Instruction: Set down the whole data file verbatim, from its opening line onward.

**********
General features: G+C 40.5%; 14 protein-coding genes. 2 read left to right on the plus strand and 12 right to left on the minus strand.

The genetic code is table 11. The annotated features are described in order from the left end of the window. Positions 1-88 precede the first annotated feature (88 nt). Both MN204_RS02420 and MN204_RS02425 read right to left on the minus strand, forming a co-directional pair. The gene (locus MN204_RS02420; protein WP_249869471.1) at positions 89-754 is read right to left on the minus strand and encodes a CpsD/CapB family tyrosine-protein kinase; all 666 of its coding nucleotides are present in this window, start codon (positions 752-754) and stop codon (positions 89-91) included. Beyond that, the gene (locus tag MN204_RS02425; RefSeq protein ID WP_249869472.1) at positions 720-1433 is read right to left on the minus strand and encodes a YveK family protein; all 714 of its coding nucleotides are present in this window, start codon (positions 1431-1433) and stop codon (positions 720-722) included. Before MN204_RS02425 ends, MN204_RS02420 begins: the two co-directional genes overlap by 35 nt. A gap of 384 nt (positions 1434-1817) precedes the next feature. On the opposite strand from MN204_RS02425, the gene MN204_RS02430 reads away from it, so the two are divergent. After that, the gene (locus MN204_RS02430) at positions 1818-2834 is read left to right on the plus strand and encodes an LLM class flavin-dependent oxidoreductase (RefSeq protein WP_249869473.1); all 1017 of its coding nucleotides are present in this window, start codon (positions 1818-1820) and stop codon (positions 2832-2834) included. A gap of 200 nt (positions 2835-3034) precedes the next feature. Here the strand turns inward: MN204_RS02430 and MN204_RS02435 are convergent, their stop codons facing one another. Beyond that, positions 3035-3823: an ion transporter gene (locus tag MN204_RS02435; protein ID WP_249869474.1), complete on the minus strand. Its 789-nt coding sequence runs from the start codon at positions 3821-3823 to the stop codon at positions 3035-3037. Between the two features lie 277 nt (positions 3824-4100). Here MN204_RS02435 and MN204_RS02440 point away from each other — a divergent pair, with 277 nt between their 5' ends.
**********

General features: G+C 40.5%; 14 protein-coding genes. 2 read left to right on the plus strand and 12 right to left on the minus strand.

The genetic code is table 11. The annotated features are described in order from the left end of the window. Positions 1-88 precede the first annotated feature (88 nt). Both MN204_RS02420 and MN204_RS02425 read right to left on the minus strand, forming a co-directional pair. The gene (locus MN204_RS02420; protein WP_249869471.1) at positions 89-754 is read right to left on the minus strand and encodes a CpsD/CapB family tyrosine-protein kinase; all 666 of its coding nucleotides are present in this window, start codon (positions 752-754) and stop codon (positions 89-91) included. Beyond that, the gene (locus tag MN204_RS02425; RefSeq protein ID WP_249869472.1) at positions 720-1433 is read right to left on the minus strand and encodes a YveK family protein; all 714 of its coding nucleotides are present in this window, start codon (positions 1431-1433) and stop codon (positions 720-722) included. Before MN204_RS02425 ends, MN204_RS02420 begins: the two co-directional genes overlap by 35 nt. A gap of 384 nt (positions 1434-1817) precedes the next feature. On the opposite strand from MN204_RS02425, the gene MN204_RS02430 reads away from it, so the two are divergent. After that, the gene (locus MN204_RS02430) at positions 1818-2834 is read left to right on the plus strand and encodes an LLM class flavin-dependent oxidoreductase (RefSeq protein WP_249869473.1); all 1017 of its coding nucleotides are present in this window, start codon (positions 1818-1820) and stop codon (positions 2832-2834) included. A gap of 200 nt (positions 2835-3034) precedes the next feature. Here the strand turns inward: MN204_RS02430 and MN204_RS02435 are convergent, their stop codons facing one another. Beyond that, positions 3035-3823: an ion transporter gene (locus tag MN204_RS02435; protein ID WP_249869474.1), complete on the minus strand. Its 789-nt coding sequence runs from the start codon at positions 3821-3823 to the stop codon at positions 3035-3037. Between the two features lie 277 nt (positions 3824-4100). Here MN204_RS02435 and MN204_RS02440 point away from each other — a divergent pair, with 277 nt between their 5' ends.